Memorial set for deceased physics and astronomy professor

Yolanda Becerra

A memorial gathering for Stephen Walton, 50, CSUN professor of physics and astronomy, will take place at CSUN’s Donald E. Bianchi Planetarium on Wednesday, Dec. 20 at 3:30 p.m.

Walton, the oldest of seven children, was diagnosed with Cancer in 2003. He died Nov. 11, 2006 at his home in Lancaster, Calif.

Always an overachiever, Walton was valedictorian of his high school and the winner of both a National Merit Scholarship and a National Science Foundation Scholarship.

In 1987, Walton joined CSUN’s faculty in the Department of Physics and Astronomy and provided many contributions to the program over the years.

Walton taught astronomy courses, supervised research by master’s degree students, presented planetarium shows for various campus groups, and ran the astronomy competition at the Los Angeles County Science Olympiad. He was also director of CSUN’s Donald E. Bianchi Planetarium.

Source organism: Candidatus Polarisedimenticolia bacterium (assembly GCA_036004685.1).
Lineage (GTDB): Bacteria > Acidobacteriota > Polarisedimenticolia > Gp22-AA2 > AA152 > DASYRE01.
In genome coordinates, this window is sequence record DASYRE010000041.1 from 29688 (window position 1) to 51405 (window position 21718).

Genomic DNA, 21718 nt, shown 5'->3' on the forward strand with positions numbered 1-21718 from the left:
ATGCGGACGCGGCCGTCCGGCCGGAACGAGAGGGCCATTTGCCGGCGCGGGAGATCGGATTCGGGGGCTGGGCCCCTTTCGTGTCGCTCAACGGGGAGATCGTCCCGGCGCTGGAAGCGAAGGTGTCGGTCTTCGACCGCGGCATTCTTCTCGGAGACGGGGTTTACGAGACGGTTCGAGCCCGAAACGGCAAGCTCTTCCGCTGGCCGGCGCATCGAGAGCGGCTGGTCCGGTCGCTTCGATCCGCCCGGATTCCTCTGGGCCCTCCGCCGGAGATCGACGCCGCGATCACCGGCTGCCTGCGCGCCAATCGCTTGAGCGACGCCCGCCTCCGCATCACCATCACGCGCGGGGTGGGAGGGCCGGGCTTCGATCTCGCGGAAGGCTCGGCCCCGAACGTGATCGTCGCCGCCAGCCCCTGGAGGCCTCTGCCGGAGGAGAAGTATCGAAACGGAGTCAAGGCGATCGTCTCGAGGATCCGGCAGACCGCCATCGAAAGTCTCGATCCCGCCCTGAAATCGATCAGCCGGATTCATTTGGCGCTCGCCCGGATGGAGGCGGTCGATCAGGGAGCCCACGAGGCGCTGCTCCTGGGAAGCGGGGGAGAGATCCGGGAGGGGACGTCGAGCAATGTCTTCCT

Walton’s obituary acknowledged that his research interests were in problems of solar magnetic activity and the connection of this to variations in solar irradiance on the Earth. He was an author of numerous research papers on solar physics, solar instrumentation, and digital image acquisition and processing. He was the department’s resident expert on information technology. In 2005, he was appointed director of the San Fernando Observatory, a major solar installation operated by CSUN.

Gary Chapman, director of the San Fernando Observatory, said, “What I remember most about Steve is his good humor and his laugh. He was always willing to take on new tasks and to help others, both colleagues and students. We were friends, I like to think, although not close friends since I was sort of in a managerial position during much of our time together.”

Chapman said Walton was able to interact in a positive way with almost everyone he came into contact with and that he will certainly be missed by the San Fernando Observatory staff as well as colleagues in the Department of Physics and Astronomy.

Beyond his interest in science, Walton also participated in a theater group at Caltech, and being a former Boy Scout himself, Walton also participated in scouting with his sons and was an active member of the Society for Creative Anachronism.

He is survived by his wife, Pamela, their four sons, Nicholas, Ross, Christopher and Alexander, his parents, three brothers, three sisters, and 17 nieces and nephews.